The 15th Annual CSU Shakespeare Symposium returns to campus on Saturday, Nov. 4, from 8 a.m. to 6 p.m., in the Anatol Conference Center located in the East Library.
This year’s keynote speaker, UC Irvine’s Julia Lupton, will speak on “Shakespearean Consent,” as she reviews the political motivations of getting characters to agree to difficult conversions, such as Shylock in “The Merchant of Venice” or Isabella’s potential marriage to the Duke in “Measure for Measure.”
“All manner of Shakespearean topics will be discussed,” said Lloyd Kermode, the director of the Center for Medieval and Renaissance Studies (CMRS) at CSULB. “Forgeries, and reproductions of the plays, Shakespeare on film and television, critical theory, international relations in early modern England, gender studies, the Roman Plays and women in Shakespeare will all figure in the symposium.”
Kermode explains that the 15th annual event returns after a year’s layoff with a new, one-day schedule.
“We had to have concurrent sessions to take all the papers we wanted; we are including abstracts of all the papers in the program so that everyone can make informed choices about what to see and hear,” he said.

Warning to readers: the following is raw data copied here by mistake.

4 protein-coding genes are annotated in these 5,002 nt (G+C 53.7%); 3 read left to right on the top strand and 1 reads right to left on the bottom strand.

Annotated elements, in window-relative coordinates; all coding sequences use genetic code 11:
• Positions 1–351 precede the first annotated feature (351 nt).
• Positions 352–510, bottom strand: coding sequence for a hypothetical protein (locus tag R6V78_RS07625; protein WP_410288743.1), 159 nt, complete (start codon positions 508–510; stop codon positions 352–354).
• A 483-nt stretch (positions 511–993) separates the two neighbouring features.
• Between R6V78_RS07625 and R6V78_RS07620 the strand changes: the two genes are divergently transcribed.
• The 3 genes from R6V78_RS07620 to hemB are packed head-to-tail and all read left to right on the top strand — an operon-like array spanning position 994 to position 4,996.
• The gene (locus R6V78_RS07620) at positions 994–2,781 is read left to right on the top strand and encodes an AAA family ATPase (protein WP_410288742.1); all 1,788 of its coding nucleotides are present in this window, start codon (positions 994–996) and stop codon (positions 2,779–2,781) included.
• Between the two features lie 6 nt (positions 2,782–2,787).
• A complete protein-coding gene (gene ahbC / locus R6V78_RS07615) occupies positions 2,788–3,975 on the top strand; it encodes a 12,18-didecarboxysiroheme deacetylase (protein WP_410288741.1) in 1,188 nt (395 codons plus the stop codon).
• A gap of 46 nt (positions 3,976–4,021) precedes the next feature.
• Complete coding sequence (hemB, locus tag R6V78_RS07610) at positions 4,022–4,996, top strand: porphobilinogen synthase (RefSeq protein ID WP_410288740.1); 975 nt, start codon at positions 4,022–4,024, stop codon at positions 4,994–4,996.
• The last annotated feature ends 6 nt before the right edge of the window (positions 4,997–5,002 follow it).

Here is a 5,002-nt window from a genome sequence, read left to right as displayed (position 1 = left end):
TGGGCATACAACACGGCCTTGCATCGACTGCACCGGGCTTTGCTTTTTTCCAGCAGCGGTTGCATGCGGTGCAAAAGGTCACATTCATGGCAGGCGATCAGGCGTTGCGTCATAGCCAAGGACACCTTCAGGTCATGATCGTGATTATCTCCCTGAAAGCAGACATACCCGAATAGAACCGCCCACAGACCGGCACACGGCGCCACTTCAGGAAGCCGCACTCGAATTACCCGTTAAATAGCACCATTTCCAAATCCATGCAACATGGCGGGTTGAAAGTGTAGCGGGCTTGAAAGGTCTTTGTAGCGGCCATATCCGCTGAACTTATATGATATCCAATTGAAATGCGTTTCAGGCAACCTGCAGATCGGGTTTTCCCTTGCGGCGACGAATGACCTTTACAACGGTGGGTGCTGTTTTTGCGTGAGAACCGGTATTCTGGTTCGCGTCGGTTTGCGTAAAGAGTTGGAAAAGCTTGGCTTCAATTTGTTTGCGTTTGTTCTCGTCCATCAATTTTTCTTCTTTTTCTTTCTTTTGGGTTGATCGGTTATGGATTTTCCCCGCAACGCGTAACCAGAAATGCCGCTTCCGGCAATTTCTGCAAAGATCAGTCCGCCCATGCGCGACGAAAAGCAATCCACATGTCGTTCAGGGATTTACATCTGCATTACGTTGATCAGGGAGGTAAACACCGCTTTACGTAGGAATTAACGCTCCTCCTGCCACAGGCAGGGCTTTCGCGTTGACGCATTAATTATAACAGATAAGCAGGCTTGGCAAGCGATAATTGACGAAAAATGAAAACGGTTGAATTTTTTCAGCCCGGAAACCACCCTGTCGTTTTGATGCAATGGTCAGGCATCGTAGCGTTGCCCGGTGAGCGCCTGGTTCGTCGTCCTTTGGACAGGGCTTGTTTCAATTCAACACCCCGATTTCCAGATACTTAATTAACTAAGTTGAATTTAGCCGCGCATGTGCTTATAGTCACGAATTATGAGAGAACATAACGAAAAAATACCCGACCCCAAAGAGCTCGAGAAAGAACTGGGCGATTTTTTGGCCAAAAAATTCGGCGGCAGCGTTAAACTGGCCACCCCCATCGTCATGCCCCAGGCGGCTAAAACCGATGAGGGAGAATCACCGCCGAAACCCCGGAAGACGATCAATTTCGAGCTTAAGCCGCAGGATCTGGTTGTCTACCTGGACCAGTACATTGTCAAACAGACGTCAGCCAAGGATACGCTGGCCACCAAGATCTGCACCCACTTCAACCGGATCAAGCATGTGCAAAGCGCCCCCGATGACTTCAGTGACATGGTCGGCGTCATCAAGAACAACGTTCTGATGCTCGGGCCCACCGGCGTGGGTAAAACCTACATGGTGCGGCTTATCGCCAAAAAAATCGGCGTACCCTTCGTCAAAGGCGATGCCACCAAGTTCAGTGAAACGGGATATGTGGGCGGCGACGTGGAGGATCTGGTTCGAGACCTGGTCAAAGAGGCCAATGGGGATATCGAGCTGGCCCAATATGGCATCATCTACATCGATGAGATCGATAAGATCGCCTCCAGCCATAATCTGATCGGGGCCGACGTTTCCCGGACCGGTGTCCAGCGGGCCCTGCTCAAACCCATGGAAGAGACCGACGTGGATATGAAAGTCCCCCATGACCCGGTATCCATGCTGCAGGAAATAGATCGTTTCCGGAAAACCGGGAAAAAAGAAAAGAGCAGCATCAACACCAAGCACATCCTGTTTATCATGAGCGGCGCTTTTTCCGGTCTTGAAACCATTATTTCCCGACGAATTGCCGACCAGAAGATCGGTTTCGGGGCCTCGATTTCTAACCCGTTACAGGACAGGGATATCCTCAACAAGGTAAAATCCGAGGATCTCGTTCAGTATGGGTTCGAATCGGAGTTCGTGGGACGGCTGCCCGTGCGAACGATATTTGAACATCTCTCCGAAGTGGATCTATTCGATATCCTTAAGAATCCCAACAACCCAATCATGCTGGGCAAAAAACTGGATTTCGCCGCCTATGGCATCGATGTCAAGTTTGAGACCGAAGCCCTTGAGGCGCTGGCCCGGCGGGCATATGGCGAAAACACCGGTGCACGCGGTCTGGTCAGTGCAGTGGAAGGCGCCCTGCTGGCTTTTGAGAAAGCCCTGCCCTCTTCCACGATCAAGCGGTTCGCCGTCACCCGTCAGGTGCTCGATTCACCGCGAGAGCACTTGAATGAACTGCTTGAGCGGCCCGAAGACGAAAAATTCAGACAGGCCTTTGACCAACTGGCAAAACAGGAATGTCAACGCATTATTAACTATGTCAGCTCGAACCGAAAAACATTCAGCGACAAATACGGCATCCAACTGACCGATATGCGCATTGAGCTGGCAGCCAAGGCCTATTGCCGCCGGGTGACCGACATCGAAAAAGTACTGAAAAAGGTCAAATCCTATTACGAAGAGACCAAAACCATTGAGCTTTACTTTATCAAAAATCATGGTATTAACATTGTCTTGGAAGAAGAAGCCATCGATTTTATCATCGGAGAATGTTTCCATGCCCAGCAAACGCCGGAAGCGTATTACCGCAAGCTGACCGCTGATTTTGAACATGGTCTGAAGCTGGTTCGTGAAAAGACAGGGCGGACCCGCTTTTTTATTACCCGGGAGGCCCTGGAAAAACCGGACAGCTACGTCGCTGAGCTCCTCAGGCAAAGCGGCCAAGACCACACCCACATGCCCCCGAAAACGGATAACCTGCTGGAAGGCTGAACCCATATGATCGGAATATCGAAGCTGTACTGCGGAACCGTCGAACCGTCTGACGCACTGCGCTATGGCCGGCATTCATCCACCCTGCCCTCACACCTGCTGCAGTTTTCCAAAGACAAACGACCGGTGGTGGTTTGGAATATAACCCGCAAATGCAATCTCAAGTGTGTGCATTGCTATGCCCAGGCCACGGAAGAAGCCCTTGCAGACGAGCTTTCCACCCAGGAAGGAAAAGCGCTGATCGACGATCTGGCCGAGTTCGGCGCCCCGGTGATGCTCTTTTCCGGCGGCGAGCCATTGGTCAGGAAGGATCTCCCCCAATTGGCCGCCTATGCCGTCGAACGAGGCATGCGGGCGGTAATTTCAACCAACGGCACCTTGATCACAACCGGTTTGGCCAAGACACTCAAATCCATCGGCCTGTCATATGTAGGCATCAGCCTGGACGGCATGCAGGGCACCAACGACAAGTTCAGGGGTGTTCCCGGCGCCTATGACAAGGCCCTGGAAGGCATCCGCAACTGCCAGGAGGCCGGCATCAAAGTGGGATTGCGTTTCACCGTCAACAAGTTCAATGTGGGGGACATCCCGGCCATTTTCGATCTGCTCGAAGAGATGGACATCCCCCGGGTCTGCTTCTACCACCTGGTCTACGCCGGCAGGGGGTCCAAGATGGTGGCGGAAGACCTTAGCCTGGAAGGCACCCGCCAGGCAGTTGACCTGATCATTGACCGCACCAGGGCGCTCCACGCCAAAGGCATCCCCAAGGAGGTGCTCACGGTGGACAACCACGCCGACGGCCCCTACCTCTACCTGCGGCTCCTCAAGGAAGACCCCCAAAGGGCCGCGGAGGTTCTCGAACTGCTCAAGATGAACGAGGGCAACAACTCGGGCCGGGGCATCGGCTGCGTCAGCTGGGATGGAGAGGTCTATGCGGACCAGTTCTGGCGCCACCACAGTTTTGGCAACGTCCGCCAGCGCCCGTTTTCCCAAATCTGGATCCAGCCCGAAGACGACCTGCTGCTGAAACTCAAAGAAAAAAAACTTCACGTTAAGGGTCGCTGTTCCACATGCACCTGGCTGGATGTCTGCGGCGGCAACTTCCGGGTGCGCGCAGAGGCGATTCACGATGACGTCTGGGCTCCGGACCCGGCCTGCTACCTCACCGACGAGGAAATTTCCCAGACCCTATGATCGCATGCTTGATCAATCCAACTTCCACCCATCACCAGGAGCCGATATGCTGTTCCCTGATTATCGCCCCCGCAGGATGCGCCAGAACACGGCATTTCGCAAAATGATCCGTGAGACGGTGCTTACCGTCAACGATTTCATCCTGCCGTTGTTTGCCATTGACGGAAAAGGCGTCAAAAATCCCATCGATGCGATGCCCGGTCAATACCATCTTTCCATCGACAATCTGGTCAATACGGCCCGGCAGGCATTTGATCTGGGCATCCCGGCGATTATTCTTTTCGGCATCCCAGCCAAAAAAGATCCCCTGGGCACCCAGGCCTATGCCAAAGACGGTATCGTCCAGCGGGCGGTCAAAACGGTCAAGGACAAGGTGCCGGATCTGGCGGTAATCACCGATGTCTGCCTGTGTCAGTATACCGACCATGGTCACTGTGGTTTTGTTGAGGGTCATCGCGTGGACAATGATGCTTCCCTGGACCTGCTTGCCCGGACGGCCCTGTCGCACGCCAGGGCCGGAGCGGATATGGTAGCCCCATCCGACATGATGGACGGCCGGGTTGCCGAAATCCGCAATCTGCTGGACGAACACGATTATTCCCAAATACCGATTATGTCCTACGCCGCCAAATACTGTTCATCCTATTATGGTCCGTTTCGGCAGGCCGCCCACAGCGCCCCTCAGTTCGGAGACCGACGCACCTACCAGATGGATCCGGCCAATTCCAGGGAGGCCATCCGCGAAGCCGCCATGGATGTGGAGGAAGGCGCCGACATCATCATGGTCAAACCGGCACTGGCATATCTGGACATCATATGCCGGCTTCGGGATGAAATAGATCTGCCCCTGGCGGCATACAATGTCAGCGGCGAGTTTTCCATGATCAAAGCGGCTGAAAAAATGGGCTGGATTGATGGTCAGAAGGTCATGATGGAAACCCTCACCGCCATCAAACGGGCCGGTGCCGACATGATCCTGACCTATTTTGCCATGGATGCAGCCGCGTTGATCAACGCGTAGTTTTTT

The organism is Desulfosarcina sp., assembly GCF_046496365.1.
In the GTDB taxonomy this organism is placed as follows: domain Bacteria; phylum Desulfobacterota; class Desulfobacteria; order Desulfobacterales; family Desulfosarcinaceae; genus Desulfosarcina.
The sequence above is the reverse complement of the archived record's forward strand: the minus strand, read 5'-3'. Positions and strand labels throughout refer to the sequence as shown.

CMRS encourages the interdisciplinary study of the era from the transformation of the Roman World to the Modern Period. Other disciplines participating in the symposium include art history, comparative world literature and classics, English, history, philosophy, religious studies, and Romance, German, and Russian languages and literatures. The center runs the program in Medieval and Renaissance Studies, with a minor and certificate in Med-Ren Studies. It also brings major speakers to campus and runs a CSULB speaker series with faculty from this campus sharing their work-in-progress with colleagues.
“The center gets funding for these events, including the symposium, from the College of Liberal Arts and English Department, and uses the symposium to encourage other CSU faculty and non-CSU faculty to learn about what we do,” said Kermode. “It also gets our students to see their professors involved in the wider professional world of research.”
Kermode invites graduate student participation in the symposium, noting that “CSULB has plenty of undergraduates who are thinking about graduate school and would benefit from seeing how a regional conference like this works and how advanced graduate students and professors present their work to their peers.”
This year’s symposium includes speakers from CSU, USC, the UC system, and universities out of state speaking on an unusually wide range of topics. Twenty-two papers plus a keynote in one intense day will provide something for everyone.
Registration for faculty and staff is $15 and $5 for students, which includes refreshments and light snack. A lunch buffet will be available for an additional $15 for faculty and staff and $10 for students.
For additional information about the symposium, contact Kermode by phone at 562/985-4212 or via e-mail at firstname.lastname@example.org.